skip to main content

Jean Lambert London's Green MEP

Green MEP demands UK act on European Commission’s final warning over air quality failings

Jean Lambert, the Green MEP for London, today welcomed news that the European Commission has issued a second and final written warning to the UK for failing to comply with EU air quality standard on particulate matter (PM10) and will be accelerating legal action.

In line with the European Directive on Air Quality (2008) [1], the Commission has issued this final warning because certain zones of the UK, namely the Greater London Urban Area and Gibraltar, have continued to exceed the limit value for dangerous airborne particles known as PM10 since 2005.

The UK was first issued with a warning in January 2009 and has since submitted an exemption request for London, which was rejected, and have applied for two time extensions to comply with air quality laws. However, given that zones still exceed the PM10 values the Commission stuck with their decision to send the final warning. If the UK fails to take necessary measures to comply with legislation, the Commission could refer the case to the European Court of Justice.

Jean Lambert, the Green Party MEP for London, said:

“I welcome the Commission’s decision to send a final warning to the UK and call on the coalition Government to take real and affirmative action to address London’s pitiful air quality. For too long this problem has been swept under the carpet, but to continue to do that would be to continue to fail citizens across the country and especially in London, where air quality at several sites is falling far below agreed standards.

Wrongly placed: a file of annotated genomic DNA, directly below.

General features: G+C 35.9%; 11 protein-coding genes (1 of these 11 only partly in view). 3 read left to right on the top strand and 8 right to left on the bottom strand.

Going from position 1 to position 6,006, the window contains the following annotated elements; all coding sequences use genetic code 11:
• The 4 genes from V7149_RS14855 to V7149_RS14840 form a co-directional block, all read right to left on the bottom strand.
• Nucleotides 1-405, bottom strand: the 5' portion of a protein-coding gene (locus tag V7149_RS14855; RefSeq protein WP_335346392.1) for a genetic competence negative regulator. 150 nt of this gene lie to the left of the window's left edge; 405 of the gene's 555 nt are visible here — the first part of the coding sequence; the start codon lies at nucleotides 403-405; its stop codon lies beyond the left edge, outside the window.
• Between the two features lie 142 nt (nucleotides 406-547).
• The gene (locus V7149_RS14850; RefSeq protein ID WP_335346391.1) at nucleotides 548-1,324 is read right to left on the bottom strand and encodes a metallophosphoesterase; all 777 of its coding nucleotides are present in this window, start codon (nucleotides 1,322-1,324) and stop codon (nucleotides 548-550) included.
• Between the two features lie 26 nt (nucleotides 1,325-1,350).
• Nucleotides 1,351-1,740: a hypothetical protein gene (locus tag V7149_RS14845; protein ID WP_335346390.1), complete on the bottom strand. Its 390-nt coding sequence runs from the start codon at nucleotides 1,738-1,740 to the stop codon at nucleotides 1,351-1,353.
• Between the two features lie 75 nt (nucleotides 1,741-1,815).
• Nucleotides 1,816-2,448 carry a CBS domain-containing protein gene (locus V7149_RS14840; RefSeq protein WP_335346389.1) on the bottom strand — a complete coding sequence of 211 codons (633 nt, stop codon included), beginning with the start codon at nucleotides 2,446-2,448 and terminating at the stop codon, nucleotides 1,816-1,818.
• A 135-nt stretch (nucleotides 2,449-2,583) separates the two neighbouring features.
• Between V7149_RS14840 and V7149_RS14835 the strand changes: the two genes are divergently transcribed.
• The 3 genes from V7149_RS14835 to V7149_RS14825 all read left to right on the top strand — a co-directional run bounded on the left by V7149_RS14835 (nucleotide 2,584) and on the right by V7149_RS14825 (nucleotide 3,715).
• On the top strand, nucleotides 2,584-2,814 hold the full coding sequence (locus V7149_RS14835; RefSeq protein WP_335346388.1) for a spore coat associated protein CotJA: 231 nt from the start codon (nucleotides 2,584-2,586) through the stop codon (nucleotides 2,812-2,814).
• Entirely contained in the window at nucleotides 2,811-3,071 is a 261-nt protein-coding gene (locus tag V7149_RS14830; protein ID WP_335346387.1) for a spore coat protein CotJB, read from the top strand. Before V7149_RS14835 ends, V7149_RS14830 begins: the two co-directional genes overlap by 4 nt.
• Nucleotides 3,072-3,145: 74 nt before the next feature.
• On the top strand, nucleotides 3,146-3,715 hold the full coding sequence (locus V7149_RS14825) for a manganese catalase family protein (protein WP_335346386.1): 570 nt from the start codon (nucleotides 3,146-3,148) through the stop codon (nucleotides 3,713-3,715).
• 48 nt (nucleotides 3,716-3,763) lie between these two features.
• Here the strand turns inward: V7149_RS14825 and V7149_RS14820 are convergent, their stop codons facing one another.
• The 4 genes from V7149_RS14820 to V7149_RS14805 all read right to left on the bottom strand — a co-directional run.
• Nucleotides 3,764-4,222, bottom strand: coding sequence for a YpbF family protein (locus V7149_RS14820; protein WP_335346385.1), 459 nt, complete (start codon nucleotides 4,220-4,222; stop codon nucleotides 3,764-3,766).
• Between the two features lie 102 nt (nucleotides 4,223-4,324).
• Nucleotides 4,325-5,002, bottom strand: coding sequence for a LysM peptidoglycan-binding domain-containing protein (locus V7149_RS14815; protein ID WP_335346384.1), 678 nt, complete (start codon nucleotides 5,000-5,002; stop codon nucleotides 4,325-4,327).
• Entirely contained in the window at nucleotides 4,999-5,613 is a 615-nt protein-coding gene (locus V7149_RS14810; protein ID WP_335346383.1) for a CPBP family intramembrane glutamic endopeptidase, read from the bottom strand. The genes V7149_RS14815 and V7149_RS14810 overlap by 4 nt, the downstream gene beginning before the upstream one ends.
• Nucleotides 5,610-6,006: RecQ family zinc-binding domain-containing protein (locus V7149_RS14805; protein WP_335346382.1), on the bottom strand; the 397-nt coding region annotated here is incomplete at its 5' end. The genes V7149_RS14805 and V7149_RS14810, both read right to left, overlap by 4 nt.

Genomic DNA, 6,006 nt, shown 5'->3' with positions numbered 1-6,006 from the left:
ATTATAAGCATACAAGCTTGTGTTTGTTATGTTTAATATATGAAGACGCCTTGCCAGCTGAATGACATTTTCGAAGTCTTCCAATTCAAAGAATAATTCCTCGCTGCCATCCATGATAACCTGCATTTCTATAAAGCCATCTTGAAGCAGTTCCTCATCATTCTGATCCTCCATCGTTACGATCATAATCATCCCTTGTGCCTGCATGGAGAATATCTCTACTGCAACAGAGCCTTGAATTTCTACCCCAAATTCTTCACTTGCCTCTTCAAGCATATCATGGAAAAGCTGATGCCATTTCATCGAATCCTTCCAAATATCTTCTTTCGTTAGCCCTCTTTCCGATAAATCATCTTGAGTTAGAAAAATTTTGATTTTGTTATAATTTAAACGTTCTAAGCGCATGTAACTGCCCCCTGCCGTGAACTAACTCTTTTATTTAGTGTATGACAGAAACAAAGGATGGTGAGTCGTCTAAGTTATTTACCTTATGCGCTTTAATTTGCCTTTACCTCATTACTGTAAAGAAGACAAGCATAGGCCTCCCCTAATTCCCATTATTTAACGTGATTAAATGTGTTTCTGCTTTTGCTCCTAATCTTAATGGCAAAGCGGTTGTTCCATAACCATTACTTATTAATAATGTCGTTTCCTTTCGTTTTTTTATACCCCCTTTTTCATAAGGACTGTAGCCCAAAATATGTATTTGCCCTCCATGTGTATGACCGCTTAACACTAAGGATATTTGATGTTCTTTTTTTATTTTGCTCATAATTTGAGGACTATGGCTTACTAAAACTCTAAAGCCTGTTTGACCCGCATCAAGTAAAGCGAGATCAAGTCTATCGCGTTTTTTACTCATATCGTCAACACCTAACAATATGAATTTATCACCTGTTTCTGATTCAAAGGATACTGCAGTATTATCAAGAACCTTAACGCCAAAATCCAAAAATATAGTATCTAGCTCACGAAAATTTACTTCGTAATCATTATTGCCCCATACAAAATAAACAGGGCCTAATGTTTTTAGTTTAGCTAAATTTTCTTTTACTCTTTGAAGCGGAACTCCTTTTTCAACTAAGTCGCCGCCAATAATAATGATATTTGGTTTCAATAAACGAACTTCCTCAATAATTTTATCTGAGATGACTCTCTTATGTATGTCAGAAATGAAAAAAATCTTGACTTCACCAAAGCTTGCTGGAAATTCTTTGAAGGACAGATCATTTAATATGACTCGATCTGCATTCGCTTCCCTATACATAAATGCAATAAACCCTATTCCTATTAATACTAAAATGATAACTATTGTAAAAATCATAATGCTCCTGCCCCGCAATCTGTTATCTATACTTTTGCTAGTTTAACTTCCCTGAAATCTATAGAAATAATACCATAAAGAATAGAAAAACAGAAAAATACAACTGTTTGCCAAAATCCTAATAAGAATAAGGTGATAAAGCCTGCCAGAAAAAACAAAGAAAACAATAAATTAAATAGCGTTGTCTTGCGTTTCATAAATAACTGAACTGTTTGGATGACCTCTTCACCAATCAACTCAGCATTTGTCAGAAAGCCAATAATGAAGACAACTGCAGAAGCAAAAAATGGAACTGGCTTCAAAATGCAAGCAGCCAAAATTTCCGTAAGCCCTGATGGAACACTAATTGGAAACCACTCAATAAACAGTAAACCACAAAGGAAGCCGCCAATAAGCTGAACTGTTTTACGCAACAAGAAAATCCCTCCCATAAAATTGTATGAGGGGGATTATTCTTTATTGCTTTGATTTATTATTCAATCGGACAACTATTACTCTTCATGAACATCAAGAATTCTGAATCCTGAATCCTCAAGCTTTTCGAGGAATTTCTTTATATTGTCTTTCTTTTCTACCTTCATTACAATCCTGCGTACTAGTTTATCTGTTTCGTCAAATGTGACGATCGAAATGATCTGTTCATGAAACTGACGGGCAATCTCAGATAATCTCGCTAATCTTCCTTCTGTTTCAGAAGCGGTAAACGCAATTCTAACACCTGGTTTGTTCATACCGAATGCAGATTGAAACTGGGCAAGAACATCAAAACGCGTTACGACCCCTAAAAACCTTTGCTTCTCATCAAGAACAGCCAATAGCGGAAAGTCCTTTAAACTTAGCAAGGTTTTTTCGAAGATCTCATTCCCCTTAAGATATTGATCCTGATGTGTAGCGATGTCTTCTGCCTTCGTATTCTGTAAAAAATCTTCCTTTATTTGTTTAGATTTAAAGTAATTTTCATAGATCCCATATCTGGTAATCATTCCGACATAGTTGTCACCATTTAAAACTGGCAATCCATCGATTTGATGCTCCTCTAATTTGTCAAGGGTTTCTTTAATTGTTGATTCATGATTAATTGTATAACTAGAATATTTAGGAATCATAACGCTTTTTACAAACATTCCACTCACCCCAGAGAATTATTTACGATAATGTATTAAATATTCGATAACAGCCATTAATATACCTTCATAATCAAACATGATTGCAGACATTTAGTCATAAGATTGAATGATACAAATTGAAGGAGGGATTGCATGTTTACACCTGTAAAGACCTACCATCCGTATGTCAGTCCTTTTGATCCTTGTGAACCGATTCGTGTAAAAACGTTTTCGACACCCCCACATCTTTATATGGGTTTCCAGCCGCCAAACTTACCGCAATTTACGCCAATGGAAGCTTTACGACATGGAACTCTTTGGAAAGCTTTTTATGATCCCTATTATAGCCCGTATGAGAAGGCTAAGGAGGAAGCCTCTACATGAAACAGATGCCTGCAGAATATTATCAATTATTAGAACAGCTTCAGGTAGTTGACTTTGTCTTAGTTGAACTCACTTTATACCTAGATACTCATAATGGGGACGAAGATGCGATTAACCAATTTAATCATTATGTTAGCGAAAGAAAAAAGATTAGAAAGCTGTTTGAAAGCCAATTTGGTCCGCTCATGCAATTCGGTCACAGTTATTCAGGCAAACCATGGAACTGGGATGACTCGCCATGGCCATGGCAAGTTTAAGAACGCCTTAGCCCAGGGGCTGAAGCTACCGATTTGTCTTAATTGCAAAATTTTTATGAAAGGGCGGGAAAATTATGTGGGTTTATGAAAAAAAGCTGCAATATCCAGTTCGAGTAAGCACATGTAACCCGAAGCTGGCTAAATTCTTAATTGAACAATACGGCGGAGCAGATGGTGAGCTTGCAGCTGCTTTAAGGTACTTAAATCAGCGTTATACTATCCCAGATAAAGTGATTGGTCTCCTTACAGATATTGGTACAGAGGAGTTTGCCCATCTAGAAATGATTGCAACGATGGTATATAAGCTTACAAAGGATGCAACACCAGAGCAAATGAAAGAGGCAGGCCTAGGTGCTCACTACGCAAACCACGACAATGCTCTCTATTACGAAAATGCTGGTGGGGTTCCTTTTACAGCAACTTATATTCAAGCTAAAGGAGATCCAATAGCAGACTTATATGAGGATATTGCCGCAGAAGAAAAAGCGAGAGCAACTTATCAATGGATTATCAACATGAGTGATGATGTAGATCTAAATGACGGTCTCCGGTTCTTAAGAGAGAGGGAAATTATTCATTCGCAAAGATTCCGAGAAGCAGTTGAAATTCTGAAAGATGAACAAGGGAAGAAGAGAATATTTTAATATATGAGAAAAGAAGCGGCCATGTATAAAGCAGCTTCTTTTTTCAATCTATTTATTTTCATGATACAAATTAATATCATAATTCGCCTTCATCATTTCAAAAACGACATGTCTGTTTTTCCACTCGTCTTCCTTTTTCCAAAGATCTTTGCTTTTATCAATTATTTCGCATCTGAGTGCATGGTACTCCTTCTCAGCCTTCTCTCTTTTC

“The tiny airborne particles (PM10) covered in the legislation, which are primarily emitted by industry, vehicles and domestic heating, can cause and irritate conditions such as asthma, cardiovascular disease, lung cancer and lead to premature death. In London alone it is estimated that over 4,300 people die prematurely each year as a result of poor air quality, with thousands more admitted to hospital.

“The time of merely consulting on delaying tactics is over, the time to act is now. The Government should be taking every possible step to eliminate this danger to human health. This means urgent action by the Mayor of London who needs to rapidly revisit and revise his air quality strategy and stop putting Londoners health at risk.”

Note to Editors

[1] EU air quality legislation sets binding limit values and/or indicative target values for the maximum permitted concentrations of certain pollutants in the air. Action to reduce pollution through an air quality plan is required where there is a risk of these standards being exceeded.

Limit values for PM10 impose both an annual average concentration value of 40 micrograms (μg)/m3, and a daily concentration value of 50 μg/m3 which must not be exceeded more than 35 times per calendar year. These entered into force on 1 January 2005.

The 2008 Air Quality Directive allows Member States, under strict conditions, time extensions for meeting the air quality standards for PM10 (until 11 June 2011) and NO2 and benzene (until 2015 at the latest). During the extension period, limit values continue to apply plus a margin of tolerance.

For further information on time extensions:

For further information on limit values for pollutants: